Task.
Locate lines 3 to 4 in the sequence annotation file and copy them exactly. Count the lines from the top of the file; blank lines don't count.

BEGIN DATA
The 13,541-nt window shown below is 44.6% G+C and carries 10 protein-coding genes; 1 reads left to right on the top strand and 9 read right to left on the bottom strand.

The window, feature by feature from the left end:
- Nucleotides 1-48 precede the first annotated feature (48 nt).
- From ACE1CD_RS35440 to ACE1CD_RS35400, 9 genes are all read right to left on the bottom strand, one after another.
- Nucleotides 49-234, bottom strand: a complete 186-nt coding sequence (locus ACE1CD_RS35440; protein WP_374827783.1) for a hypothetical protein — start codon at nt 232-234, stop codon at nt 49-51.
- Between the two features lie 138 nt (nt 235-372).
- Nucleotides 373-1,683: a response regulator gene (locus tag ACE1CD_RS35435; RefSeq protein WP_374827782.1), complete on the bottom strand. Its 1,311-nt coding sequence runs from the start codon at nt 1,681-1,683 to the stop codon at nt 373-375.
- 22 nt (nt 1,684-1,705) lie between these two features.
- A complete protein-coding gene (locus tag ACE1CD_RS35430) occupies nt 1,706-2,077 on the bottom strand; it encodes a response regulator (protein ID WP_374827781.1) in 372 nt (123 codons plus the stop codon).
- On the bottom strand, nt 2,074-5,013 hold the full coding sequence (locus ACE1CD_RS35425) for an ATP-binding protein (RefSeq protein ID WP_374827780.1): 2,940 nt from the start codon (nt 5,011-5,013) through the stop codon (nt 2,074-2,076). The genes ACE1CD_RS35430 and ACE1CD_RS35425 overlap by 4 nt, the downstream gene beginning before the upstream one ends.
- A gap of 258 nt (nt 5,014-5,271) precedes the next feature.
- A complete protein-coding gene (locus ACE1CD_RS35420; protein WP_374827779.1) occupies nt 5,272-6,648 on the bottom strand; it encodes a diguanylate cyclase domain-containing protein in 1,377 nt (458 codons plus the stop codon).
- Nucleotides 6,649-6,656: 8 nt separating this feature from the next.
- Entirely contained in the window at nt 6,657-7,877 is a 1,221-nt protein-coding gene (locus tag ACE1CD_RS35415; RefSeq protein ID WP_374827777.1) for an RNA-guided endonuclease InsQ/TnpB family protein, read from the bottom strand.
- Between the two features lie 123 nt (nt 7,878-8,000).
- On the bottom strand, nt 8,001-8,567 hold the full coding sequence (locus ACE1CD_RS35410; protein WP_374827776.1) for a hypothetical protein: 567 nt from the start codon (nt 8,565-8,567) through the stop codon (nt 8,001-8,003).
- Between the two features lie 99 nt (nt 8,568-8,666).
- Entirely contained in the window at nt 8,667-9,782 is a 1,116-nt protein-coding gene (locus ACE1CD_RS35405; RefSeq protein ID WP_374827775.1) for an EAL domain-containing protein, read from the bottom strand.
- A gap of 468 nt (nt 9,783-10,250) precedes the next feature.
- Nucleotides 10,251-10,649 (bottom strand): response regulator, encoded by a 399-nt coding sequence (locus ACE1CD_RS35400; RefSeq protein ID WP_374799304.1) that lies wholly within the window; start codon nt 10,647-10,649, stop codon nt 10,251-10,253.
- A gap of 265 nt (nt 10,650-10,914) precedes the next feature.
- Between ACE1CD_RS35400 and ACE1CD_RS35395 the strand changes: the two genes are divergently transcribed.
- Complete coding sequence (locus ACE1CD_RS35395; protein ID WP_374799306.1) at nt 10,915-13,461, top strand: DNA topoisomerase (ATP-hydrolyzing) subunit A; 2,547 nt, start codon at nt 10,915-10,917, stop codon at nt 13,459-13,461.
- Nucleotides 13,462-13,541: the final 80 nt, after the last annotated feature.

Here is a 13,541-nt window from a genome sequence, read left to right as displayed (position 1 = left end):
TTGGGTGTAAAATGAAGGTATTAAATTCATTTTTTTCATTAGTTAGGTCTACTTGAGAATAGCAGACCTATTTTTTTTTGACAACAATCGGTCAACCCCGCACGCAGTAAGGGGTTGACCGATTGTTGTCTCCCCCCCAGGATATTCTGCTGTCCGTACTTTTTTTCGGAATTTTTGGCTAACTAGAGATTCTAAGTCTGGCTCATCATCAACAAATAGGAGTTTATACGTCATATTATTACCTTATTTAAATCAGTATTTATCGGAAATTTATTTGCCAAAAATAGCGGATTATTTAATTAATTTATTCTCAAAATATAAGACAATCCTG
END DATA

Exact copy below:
- Nucleotides 1-48 precede the first annotated feature (48 nt).
- From ACE1CD_RS35440 to ACE1CD_RS35400, 9 genes are all read right to left on the bottom strand, one after another.